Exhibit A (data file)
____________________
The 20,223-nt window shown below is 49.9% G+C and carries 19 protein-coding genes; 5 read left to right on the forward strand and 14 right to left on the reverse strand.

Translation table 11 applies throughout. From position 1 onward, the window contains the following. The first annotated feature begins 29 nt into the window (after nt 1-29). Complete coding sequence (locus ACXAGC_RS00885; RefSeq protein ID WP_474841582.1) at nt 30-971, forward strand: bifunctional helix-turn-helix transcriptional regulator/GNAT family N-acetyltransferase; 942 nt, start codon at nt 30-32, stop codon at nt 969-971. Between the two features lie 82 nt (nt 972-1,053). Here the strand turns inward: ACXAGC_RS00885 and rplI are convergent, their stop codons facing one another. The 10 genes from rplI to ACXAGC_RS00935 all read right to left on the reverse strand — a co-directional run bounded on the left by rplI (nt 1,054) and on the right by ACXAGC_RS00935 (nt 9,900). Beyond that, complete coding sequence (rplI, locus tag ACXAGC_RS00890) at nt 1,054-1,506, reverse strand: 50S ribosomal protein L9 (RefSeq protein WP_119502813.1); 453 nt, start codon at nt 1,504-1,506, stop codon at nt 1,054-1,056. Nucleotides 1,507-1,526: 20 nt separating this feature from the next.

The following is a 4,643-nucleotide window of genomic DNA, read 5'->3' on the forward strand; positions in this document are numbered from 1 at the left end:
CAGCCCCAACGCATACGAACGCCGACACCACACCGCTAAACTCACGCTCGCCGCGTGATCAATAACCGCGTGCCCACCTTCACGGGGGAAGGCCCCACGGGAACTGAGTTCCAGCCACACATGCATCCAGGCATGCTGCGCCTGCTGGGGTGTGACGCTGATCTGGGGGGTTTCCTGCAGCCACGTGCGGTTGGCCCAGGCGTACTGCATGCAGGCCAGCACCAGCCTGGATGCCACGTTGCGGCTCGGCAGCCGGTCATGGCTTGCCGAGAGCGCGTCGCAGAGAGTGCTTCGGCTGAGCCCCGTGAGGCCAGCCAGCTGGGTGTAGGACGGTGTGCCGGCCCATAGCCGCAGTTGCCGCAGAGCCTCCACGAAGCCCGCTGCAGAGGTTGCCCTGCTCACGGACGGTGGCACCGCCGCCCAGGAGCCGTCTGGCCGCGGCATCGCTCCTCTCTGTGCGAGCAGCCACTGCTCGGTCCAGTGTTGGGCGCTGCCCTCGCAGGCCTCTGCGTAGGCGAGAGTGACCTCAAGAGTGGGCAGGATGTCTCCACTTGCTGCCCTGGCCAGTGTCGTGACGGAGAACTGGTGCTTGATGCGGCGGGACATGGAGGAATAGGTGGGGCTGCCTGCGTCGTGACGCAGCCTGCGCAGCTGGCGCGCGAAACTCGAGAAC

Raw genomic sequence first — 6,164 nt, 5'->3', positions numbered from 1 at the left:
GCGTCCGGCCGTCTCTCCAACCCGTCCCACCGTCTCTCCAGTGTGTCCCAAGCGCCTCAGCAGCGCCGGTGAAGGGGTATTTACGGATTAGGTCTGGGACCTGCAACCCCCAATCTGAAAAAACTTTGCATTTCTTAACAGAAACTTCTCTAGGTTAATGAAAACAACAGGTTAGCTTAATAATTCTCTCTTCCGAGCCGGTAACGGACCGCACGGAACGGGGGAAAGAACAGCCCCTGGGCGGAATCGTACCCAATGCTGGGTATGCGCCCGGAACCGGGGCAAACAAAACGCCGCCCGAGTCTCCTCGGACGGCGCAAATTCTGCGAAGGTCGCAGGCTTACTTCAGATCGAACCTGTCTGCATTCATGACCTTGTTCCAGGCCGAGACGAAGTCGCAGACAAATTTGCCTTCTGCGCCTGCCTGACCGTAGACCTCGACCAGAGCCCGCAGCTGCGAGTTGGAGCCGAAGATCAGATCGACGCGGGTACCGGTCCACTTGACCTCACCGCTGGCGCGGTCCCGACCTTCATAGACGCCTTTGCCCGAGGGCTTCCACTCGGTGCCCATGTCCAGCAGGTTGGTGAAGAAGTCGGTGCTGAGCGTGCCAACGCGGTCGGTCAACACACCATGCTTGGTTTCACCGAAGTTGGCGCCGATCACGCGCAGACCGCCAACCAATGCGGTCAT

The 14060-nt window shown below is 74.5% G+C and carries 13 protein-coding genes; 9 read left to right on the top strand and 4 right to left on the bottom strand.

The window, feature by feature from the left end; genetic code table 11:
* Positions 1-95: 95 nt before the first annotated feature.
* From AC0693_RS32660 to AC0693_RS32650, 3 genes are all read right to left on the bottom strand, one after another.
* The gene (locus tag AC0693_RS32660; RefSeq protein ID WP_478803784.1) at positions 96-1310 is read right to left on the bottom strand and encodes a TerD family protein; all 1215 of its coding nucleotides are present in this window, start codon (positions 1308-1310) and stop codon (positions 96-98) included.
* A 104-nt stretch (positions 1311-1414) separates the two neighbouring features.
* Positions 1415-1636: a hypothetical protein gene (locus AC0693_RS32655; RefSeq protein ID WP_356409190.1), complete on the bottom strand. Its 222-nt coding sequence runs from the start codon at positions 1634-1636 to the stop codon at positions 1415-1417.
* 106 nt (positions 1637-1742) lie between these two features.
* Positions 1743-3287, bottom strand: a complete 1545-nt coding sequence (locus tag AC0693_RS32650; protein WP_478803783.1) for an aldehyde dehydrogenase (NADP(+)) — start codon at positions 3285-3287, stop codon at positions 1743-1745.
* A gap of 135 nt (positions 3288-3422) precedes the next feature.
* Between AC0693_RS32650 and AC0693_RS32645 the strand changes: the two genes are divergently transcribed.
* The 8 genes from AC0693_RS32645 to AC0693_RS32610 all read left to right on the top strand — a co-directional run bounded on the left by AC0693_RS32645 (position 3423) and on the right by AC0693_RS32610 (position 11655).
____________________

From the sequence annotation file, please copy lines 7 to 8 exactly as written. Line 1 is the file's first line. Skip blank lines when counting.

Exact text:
The 14060-nt window shown below is 74.5% G+C and carries 13 protein-coding genes; 9 read left to right on the top strand and 4 right to left on the bottom strand.

The window, feature by feature from the left end; genetic code table 11: